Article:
Even at 6.30 this morning I would have felt too conspicuous in running gear, so I settle for a walk instead, before breakfast. On reflection, I haven’t seen anyone of either gender running while we’ve been here. I walked south and west out of town on the Nablus road after having located the elusive Madaba visitor centre and bus station. I also found the Church of the Apostles, which we have yet to visit, and the archaeological museum – more by accident than design!
Breakfast at the hotel was good – a wide range of food, including plenty of Jordanian dishes – fuul, hummus and babba ghanouj, as well as more bland ‘international’ fare. Afterwards, we’d arranged a day trip by taxi to Mount Nebo, Bethany and the Dead Sea – much less scary than trying to negotiate Jordanian roads in a hire car. We stopped first at ‘La Storia’, a kind of Jordanian version of Beamish, en route to Mt Nebo. That was interesting – little tableaux of key biblical stories and then mocked-up workshops showing a wide range of local crafts. The inevitable shop was outrageously expensive though – little pieces of Palestinian pottery were selling for three times what we’d paid for them in downtown Amman. The church at Mt Nebo itself was closed for restoration but the impressive floor mosaics had been removed and were on display in an adjacent hangar. Many more tourists and much more interpretation than when we were here 25 or so years ago. Equally impressive were the views across the Jordan valley from where Moses is supposed to have looked out across the promised land. Pat and I, for some reason, were singled out for the attention of two groups of South Indian tourists, male and female, who wanted their pictures taken with us!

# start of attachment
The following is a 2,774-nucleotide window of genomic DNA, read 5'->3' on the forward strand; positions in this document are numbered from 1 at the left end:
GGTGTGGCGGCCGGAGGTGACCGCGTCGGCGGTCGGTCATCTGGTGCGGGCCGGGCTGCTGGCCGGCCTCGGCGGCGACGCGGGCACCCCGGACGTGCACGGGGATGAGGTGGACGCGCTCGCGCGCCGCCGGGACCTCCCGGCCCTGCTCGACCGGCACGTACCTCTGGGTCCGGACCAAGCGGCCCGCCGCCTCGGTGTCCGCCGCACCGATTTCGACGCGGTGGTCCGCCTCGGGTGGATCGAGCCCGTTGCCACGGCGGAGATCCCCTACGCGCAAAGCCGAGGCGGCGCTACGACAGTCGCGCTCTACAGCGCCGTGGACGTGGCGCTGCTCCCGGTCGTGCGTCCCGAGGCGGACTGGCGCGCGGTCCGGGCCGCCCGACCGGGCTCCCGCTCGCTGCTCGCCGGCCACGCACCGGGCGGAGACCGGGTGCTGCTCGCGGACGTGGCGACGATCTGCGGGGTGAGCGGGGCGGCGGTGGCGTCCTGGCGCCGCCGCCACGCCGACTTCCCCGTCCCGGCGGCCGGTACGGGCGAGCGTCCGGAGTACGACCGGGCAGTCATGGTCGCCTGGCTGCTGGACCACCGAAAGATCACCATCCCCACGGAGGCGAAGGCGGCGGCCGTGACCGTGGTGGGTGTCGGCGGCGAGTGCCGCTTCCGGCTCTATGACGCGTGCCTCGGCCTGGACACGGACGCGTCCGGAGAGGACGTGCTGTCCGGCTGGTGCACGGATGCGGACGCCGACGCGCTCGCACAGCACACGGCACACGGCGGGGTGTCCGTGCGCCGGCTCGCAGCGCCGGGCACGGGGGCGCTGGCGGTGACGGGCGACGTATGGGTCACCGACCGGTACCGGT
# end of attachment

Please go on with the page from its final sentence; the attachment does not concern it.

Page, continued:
From Mt Nebo the road zig zags down to the floor of the Jordan valley, getting ever dryer and less green, to around 350 m below sea level – nearly the lowest place on Earth. I have no idea what the camels, sheep and goats we saw around the scattered Bedouin encampments find to eat. Our next stop is at Bethany, the site of Jesus’ baptism, which has only been accessible in recent times since the signing of the 1994 peace treaty between Jordan and Israel. A shuttle bus runs us down Wadi Kharrar towards the Jordan, past the site where Elijah is supposed to have been taken up to heaven (Tell Mar Elyas) and a series of new churches of a wide range of denominations. Here the scenery is positively lunar – unstable looking cliffs of white marl, completely devoid of vegetation. This area is also where the Israelites camped before Moses went up to Mt Nebo – the abundant Old Testament history is why John is supposed to have chosen it. Ruins of old churches are abundant here. As in Madaba, these were built one on top of another as fashions changed.
We walk the last km or so to the Jordan on foot, pausing at the modern baptism pool. This used to be connected to the river but is now a rather stagnant green puddle which could only look attractive to an algologist! From here the path leads through more dry scrub to the pretty little Greek Orthodox Church of St John and then down to the river Jordan itself – a little insignificant to look at, given its historical and political importance. The Israeli flag is flying less than 10 m away on the West Bank of the river and we can see an Israeli army post in the distance. The bored looking Jordanian soldiers at the checkpoint on our side of the river look like they haven’t seen much action in a while.
After Bethany our driver takes us for a quick peek at the Dead Sea, before heading back to Madaba. As neither of us want to swim, we opt for the free public beach south of Sweimeh which is, as he warns us, absolutely filthy. The heat and isolation of the hotels scattered along the shore only makes us certain that we did the right thing by staying in Madaba and taking a day trip here. We are back in Madaba in time to grab some bread for a late lunch. This evening’s meal at Adonis restaurant is fine, but not a patch on last night’s. It seemed a bit boring to go to the same place twice but, with hindsight, it would have been a good plan!
One result of posting a photo of Hanan, Huda, Lama and me on the IWG Facebook page has been an invite to extend our trip by spending some time with Mahdieh in Iran. Not to be outdone, this was followed in short order by an invitation to Malaysia and a reiterated one to Romania!

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